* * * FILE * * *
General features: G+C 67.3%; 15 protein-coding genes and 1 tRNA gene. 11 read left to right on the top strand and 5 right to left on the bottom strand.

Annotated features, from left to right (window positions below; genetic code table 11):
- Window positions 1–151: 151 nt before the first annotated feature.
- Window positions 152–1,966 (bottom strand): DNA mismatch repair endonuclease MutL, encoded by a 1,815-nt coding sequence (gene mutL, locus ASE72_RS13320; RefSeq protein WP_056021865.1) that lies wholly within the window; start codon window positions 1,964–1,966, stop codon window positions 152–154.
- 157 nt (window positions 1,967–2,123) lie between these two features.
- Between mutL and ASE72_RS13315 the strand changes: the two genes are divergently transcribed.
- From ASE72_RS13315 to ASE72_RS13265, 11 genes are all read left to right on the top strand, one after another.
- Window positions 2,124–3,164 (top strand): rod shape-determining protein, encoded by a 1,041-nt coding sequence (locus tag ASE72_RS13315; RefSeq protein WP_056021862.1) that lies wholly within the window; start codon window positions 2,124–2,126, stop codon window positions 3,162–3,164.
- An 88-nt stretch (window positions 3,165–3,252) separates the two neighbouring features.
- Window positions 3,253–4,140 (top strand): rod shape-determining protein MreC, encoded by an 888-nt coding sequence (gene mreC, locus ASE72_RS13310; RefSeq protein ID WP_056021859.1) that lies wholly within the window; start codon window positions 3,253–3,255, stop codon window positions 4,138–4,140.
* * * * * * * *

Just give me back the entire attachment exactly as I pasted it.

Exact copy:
General features: G+C 67.3%; 15 protein-coding genes and 1 tRNA gene. 11 read left to right on the top strand and 5 right to left on the bottom strand.

Annotated features, from left to right (window positions below; genetic code table 11):
- Window positions 1–151: 151 nt before the first annotated feature.
- Window positions 152–1,966 (bottom strand): DNA mismatch repair endonuclease MutL, encoded by a 1,815-nt coding sequence (gene mutL, locus ASE72_RS13320; RefSeq protein WP_056021865.1) that lies wholly within the window; start codon window positions 1,964–1,966, stop codon window positions 152–154.
- 157 nt (window positions 1,967–2,123) lie between these two features.
- Between mutL and ASE72_RS13315 the strand changes: the two genes are divergently transcribed.
- From ASE72_RS13315 to ASE72_RS13265, 11 genes are all read left to right on the top strand, one after another.
- Window positions 2,124–3,164 (top strand): rod shape-determining protein, encoded by a 1,041-nt coding sequence (locus tag ASE72_RS13315; RefSeq protein WP_056021862.1) that lies wholly within the window; start codon window positions 2,124–2,126, stop codon window positions 3,162–3,164.
- An 88-nt stretch (window positions 3,165–3,252) separates the two neighbouring features.
- Window positions 3,253–4,140 (top strand): rod shape-determining protein MreC, encoded by an 888-nt coding sequence (gene mreC, locus ASE72_RS13310; RefSeq protein ID WP_056021859.1) that lies wholly within the window; start codon window positions 3,253–3,255, stop codon window positions 4,138–4,140.